A dozen years ago Sal Khan, a Massachusetts Institute of Technology–trained engineer with a knack for explaining math and science, used an internet drawing tool to tutor his 12-year-old cousin — half a continent away — in algebra.

His friendly voice and colorful, moving sketches worked for her, and later — when he posted videos on YouTube — attracted a global audience in the tens of millions.

Teacher watching over students surrounding a table (Courtesy of Khan Academy)
With their teacher looking on, students weigh the pros and cons of countries’ bidding to host the Olympics. (Courtesy photo)

Now Khan is tackling something perhaps even harder: reimagining how children are taught in bricks-and-mortar schools.

The private Khan Lab School in Mountain View, California, is the testing ground for the Khan Academy’s unorthodox approach. Ninety-five kids ages 5 to 14 spend 9½ hours a day and a longer school year setting their own goals and learning at their own pace. There are no grades or homework, but lots of group projects, time spent on laptops and small group and one-on-one sessions with teachers.

Two students turning a crank on a jar (Courtesy of Khan Academy)
Two of the youngest students, churning butter to go with bread they made from scratch. (Courtesy photo)

It’s not quite a one-room schoolhouse, as some have called it. Younger and older pupils are separated in two big rooms, with breakout spaces where students work on projects and get personal guidance from instructors.

“We have no kids struggling. They’re thriving” and moving at their own pace as they learn subject content and life skills such as teamwork, resilience and perseverance, says the school’s head, Dominic Liechti.

Junaid Qurashi says his two daughters “love going to school … to the point that we worry why kids come home so pleased. Are they really learning things?” he told Voice of America.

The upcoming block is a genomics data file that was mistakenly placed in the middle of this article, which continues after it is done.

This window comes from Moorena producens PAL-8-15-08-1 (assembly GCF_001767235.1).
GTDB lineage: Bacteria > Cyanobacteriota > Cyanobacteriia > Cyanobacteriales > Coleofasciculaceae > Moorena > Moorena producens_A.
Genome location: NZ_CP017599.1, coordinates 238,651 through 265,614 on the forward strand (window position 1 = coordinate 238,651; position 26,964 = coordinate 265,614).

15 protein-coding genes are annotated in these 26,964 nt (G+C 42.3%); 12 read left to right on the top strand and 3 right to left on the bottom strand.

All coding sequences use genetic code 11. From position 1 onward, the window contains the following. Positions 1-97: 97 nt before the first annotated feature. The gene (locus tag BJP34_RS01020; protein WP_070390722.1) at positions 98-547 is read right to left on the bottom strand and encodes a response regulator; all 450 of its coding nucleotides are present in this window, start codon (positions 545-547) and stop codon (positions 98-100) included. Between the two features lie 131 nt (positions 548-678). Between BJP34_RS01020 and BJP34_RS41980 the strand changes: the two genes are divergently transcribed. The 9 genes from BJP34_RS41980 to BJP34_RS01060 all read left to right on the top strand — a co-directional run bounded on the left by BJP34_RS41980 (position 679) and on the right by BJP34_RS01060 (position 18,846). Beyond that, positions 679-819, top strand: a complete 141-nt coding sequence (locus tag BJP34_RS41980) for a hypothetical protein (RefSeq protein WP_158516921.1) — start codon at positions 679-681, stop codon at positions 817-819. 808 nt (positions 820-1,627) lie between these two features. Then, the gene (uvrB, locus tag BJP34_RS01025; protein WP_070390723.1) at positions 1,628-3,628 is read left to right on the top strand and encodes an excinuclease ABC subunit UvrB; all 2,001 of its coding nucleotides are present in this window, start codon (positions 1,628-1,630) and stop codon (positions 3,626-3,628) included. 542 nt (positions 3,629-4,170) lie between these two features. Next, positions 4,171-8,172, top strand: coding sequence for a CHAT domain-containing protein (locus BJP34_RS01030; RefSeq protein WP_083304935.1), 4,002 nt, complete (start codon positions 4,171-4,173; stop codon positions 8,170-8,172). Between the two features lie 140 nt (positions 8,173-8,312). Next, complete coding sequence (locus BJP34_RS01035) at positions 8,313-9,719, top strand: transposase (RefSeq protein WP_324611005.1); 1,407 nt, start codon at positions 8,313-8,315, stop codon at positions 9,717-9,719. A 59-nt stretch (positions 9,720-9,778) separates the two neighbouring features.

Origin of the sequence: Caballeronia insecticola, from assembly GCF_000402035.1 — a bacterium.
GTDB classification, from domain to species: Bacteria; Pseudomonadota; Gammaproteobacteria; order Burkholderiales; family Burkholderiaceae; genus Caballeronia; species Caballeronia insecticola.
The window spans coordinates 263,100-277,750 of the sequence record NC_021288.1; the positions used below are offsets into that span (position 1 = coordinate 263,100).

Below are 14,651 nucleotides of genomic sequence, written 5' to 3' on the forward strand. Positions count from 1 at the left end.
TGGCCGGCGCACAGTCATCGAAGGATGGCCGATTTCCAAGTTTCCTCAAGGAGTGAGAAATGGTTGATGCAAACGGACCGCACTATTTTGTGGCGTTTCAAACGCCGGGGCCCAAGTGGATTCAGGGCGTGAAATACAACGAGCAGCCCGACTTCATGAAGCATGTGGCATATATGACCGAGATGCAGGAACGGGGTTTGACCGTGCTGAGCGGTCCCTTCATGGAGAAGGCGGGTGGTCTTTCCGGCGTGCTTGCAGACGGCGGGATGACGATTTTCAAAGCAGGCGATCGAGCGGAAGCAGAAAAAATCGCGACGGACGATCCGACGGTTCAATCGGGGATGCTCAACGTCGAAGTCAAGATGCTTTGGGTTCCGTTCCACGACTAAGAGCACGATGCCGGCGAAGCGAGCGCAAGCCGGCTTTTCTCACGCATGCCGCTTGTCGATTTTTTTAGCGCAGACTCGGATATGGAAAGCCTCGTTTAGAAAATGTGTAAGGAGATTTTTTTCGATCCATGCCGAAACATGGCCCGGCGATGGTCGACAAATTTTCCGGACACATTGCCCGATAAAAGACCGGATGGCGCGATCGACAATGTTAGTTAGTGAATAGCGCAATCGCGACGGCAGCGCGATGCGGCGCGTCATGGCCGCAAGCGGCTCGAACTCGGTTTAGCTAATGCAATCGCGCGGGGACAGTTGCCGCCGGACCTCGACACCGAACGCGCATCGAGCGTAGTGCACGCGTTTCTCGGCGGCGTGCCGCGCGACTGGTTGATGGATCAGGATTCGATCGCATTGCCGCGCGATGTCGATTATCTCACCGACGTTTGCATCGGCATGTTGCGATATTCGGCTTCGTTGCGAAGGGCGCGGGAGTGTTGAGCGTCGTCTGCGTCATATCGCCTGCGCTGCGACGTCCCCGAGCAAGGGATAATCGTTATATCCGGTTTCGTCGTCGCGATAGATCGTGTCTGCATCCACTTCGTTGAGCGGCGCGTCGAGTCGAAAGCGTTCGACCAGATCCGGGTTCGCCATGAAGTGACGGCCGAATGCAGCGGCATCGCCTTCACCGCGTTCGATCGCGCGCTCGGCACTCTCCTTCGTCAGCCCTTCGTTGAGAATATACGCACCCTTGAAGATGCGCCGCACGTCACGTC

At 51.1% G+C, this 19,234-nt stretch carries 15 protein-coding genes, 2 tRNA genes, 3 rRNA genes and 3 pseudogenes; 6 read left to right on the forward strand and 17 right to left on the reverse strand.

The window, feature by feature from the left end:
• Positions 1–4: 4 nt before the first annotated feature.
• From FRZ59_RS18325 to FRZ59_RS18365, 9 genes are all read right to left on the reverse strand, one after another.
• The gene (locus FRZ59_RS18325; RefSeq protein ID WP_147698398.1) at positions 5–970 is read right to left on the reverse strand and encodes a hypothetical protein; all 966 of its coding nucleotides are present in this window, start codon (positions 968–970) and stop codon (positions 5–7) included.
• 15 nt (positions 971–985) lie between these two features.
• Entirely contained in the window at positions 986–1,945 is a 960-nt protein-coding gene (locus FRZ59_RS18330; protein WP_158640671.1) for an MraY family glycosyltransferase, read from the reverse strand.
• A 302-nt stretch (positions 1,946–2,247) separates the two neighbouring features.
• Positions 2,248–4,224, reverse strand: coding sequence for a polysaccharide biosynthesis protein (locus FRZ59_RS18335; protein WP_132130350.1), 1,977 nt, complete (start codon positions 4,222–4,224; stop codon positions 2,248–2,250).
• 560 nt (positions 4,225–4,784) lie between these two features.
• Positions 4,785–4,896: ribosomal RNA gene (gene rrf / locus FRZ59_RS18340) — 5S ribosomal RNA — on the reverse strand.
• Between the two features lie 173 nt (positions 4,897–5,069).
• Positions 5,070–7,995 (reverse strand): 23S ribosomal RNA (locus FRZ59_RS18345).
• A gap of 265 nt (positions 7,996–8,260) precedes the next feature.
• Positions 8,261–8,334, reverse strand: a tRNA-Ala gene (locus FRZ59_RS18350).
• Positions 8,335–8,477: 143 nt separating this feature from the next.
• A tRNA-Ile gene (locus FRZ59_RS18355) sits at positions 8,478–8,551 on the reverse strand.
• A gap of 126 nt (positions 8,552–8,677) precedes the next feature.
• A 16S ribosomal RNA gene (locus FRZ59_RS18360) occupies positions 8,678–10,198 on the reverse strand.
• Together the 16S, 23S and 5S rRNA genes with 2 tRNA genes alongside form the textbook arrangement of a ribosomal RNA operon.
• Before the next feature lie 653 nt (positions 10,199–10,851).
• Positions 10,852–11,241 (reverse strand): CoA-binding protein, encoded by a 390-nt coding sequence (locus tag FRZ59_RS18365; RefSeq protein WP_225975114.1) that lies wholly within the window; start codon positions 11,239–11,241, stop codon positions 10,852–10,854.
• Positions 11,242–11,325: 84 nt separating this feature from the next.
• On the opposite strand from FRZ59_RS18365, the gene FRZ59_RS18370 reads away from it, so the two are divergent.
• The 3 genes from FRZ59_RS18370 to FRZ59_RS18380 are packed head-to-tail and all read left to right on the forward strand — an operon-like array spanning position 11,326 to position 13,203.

“You get to choose what you learn,” said 9-year-old Holly Thompson. “It’s not just a teacher hands you a worksheet and tells you what to do. You get to set your own goals.”

The school provides “narrative feedback” on students’ performance, not numerical or letter grades, says Liechti. “When they master the content, they move on to the next skills set.”

There are benchmarks. Students regularly take a standardized national test.

This fall the school will start a ninth grade, and Liechti says it aspires to award International Baccalaureate diplomas.

Student adjusting remote-controlled car (Courtesy of Khan Academy)
A student displays a robot she built for an independent project at the school’s Imagine Night. (Courtesy photo)

Liechti, who is Swiss, says the school hopes to train other teachers to bring personalized learning to their classrooms, schools and districts.

Befitting its heritage, the school also plans to make videos on its approach.

All photos provided by Khan Lab School.